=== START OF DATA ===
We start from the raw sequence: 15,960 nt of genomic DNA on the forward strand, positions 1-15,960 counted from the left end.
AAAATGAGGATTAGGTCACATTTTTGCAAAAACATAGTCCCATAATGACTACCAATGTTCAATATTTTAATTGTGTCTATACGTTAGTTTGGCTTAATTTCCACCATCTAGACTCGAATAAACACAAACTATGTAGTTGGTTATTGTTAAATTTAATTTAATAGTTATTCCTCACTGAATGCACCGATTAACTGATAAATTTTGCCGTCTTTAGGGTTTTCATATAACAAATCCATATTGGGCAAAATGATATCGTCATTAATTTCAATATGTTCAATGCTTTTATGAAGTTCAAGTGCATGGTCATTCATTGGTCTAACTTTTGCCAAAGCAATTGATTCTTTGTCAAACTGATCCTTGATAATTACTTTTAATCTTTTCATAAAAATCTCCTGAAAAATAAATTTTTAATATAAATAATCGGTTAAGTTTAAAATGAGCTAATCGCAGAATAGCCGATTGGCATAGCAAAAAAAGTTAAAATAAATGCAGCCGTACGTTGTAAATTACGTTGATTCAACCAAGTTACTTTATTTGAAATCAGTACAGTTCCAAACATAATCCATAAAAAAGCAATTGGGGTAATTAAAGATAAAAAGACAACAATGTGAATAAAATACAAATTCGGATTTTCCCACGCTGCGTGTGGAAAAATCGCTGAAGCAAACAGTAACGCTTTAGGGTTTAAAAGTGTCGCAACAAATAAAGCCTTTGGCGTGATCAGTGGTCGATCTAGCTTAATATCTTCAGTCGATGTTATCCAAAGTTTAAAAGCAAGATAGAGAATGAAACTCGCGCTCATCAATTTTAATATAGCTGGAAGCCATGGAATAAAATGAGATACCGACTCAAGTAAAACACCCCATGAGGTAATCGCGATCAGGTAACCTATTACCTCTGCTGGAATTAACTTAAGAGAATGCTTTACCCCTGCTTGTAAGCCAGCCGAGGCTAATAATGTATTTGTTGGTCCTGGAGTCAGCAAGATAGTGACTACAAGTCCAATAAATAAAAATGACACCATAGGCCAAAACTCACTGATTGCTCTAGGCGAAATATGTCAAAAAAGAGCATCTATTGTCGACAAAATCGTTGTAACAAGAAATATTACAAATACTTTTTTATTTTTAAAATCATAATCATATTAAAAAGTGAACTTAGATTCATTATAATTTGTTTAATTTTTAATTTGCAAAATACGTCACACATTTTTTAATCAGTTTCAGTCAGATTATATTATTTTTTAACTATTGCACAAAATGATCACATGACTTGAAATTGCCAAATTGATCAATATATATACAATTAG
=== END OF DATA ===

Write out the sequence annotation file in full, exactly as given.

We start from the raw sequence: 15,960 nt of genomic DNA on the forward strand, positions 1-15,960 counted from the left end.
AAAATGAGGATTAGGTCACATTTTTGCAAAAACATAGTCCCATAATGACTACCAATGTTCAATATTTTAATTGTGTCTATACGTTAGTTTGGCTTAATTTCCACCATCTAGACTCGAATAAACACAAACTATGTAGTTGGTTATTGTTAAATTTAATTTAATAGTTATTCCTCACTGAATGCACCGATTAACTGATAAATTTTGCCGTCTTTAGGGTTTTCATATAACAAATCCATATTGGGCAAAATGATATCGTCATTAATTTCAATATGTTCAATGCTTTTATGAAGTTCAAGTGCATGGTCATTCATTGGTCTAACTTTTGCCAAAGCAATTGATTCTTTGTCAAACTGATCCTTGATAATTACTTTTAATCTTTTCATAAAAATCTCCTGAAAAATAAATTTTTAATATAAATAATCGGTTAAGTTTAAAATGAGCTAATCGCAGAATAGCCGATTGGCATAGCAAAAAAAGTTAAAATAAATGCAGCCGTACGTTGTAAATTACGTTGATTCAACCAAGTTACTTTATTTGAAATCAGTACAGTTCCAAACATAATCCATAAAAAAGCAATTGGGGTAATTAAAGATAAAAAGACAACAATGTGAATAAAATACAAATTCGGATTTTCCCACGCTGCGTGTGGAAAAATCGCTGAAGCAAACAGTAACGCTTTAGGGTTTAAAAGTGTCGCAACAAATAAAGCCTTTGGCGTGATCAGTGGTCGATCTAGCTTAATATCTTCAGTCGATGTTATCCAAAGTTTAAAAGCAAGATAGAGAATGAAACTCGCGCTCATCAATTTTAATATAGCTGGAAGCCATGGAATAAAATGAGATACCGACTCAAGTAAAACACCCCATGAGGTAATCGCGATCAGGTAACCTATTACCTCTGCTGGAATTAACTTAAGAGAATGCTTTACCCCTGCTTGTAAGCCAGCCGAGGCTAATAATGTATTTGTTGGTCCTGGAGTCAGCAAGATAGTGACTACAAGTCCAATAAATAAAAATGACACCATAGGCCAAAACTCACTGATTGCTCTAGGCGAAATATGTCAAAAAAGAGCATCTATTGTCGACAAAATCGTTGTAACAAGAAATATTACAAATACTTTTTTATTTTTAAAATCATAATCATATTAAAAAGTGAACTTAGATTCATTATAATTTGTTTAATTTTTAATTTGCAAAATACGTCACACATTTTTTAATCAGTTTCAGTCAGATTATATTATTTTTTAACTATTGCACAAAATGATCACATGACTTGAAATTGCCAAATTGATCAATATATATACAATTAG